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Minnesota Wild

Conference: Western

Division: Central

Stadium: Xcel Energy Center (capacity 17,954)

Head Coach: John Hynes (2023-present)

Starting Goaltender: Filip Gustavsson 

Star Players: Mats Zuccarello (RW), Kirill Kaprizov (LW), Marco Rossi (C)

2022-23 Regular Season: 46-25-11 (6th in Western Conference)

2023 Playoffs: Western Conference Quarterfinals (defeated 4-2 by the Dallas Stars)

Legendary Former Players: Mikko Koivu (C), Marian Gaborik (RW), Zach Parise (LW)

Stanley Cups (NHL Championships): 0

Minnesota Wild

The hockey-mad state of Minnesota gained an NHL franchise in 1967 when the Minnesota North Stars joined the league as part of its first post-Original Six expansion. The North Stars struggled to get going for many years, but then just as things seemed to be starting to click for the team in the early 1990s, they ran into financial difficulties and upped sticks to move to Dallas, Texas. This was a dark day for Minnesota hockey, but the search for a replacement began immediately, with an offer on the Winnipeg Jets coming close (the Jets ended up in Phoenix instead). Fortunately, the NHL decided to grant Minnesota an expansion franchise in 2000 and the Minnesota Wild were born. The team struggled in its first two seasons, finishing bottom of the Northwest Division and failing to make the playoffs, though they did achieve a sort of moral victory in their first home game against the Dallas Stars, when they defeated their absconded predecessors 6-0 in front of a roiling sold out Xcel Energy Center*. The Wild hit their stride when they qualified for their first playoffs in 2003 and promptly downed the mighty Colorado Avalanche and a strong Vancouver Canucks team (both in seven-game series) before being swept by the Mighty Ducks of Anaheim in the Western Conference Finals. Since then, the Wild have been in the playoffs more often than not, but have only progressed past the First Round twice, in 2014, when they beat the Avalanche in another seven-game thriller, and 2015, when they defeated the St. Louis Blues in six. Fans of the Wild are restlessly awaiting a run from their team that takes them deeper into the playoffs and with a talented group of young players, it would be foolish to rule out a breakthrough in the near future.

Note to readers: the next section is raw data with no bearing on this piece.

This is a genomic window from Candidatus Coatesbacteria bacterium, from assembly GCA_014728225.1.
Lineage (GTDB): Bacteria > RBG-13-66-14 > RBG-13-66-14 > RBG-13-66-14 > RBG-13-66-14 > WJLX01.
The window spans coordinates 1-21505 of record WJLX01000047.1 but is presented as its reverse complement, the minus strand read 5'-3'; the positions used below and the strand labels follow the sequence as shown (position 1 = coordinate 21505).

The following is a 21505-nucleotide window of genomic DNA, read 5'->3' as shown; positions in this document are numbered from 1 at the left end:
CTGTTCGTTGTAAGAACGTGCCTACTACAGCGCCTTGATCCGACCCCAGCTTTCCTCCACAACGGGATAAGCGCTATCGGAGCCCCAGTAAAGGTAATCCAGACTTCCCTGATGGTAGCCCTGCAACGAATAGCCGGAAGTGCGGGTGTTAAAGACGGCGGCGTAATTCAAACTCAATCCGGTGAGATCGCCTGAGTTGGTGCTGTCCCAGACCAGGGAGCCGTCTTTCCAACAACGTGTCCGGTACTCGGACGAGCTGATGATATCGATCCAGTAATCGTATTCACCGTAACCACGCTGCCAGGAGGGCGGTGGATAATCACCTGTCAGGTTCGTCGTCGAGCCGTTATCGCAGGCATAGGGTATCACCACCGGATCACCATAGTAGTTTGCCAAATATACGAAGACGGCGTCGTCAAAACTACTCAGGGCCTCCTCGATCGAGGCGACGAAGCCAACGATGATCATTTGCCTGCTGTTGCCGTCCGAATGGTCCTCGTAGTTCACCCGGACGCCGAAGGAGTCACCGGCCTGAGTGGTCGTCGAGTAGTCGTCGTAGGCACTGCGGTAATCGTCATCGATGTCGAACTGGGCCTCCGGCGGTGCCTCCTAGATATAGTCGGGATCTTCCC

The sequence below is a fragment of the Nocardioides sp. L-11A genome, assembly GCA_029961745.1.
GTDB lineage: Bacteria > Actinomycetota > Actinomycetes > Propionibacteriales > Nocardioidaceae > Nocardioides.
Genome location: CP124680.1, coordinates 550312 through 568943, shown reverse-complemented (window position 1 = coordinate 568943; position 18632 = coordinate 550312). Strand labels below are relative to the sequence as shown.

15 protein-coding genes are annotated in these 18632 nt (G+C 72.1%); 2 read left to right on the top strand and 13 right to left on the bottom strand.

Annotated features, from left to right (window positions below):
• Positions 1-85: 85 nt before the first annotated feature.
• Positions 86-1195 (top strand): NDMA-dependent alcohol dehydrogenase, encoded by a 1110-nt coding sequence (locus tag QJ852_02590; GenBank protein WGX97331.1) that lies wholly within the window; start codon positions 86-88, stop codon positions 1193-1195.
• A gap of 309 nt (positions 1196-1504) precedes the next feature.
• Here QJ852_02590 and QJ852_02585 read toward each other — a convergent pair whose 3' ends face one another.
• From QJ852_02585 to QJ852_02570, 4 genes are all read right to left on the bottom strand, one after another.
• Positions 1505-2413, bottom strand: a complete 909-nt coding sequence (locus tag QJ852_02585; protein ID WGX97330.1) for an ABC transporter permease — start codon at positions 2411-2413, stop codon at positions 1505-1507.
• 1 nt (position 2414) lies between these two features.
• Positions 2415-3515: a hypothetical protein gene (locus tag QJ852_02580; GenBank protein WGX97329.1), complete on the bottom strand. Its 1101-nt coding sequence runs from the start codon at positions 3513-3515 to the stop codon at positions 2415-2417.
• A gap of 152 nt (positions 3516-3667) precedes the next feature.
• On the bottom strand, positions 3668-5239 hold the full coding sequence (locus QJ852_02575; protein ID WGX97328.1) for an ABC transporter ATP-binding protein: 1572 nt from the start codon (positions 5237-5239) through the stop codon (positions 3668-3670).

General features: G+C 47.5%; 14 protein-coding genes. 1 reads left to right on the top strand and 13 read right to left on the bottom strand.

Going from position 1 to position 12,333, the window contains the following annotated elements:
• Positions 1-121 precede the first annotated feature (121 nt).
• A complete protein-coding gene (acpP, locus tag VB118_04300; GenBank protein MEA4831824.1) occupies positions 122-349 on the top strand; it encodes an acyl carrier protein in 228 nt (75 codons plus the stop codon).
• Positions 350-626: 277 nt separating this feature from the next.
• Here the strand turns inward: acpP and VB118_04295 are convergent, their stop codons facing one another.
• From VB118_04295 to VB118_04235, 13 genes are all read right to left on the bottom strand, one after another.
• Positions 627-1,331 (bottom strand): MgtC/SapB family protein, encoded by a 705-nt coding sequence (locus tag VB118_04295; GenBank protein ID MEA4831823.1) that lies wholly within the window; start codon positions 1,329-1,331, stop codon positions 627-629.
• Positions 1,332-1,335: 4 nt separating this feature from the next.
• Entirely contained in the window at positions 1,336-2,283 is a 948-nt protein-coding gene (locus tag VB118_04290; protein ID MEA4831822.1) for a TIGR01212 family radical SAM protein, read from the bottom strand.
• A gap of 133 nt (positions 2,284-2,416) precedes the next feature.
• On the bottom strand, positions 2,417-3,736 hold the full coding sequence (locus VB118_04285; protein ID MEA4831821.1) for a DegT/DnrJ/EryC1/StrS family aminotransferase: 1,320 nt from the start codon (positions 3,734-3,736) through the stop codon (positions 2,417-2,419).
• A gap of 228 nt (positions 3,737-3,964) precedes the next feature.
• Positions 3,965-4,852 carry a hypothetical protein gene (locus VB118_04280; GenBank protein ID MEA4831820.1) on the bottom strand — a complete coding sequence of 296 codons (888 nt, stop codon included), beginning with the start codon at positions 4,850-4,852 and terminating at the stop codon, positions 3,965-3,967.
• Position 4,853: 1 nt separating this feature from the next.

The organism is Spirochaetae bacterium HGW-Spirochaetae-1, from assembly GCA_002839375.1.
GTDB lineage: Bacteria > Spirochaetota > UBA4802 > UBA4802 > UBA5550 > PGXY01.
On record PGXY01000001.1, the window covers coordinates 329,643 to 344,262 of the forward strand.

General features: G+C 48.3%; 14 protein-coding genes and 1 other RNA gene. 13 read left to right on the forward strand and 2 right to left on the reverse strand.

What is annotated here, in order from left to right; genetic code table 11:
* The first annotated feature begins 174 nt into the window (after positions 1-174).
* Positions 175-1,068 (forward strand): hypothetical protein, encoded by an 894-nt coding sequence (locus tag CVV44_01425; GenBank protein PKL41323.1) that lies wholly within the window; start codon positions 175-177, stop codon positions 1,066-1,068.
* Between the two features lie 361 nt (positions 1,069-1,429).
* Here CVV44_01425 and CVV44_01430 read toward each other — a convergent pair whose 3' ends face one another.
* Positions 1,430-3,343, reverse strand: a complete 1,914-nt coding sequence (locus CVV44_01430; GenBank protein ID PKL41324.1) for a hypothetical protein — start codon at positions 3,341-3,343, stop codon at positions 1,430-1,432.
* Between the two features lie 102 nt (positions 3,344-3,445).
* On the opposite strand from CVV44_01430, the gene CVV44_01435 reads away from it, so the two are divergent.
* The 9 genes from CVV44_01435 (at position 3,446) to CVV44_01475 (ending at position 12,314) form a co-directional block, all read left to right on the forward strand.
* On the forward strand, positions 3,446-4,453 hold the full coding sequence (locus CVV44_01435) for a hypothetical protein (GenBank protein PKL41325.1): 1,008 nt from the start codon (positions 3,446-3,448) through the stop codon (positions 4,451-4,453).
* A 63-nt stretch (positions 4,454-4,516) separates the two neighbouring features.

*While the NHL’s Minnesota Wild play at the Xcel Energy Center in St. Paul, the Timberwolves of the NBA play at Target Center in Minneapolis, just a 13-minute drive across the bridge. St. Paul and Minneapolis are known as the Twin Cities (hence the name of their MLB team, the Minnesota Twins).


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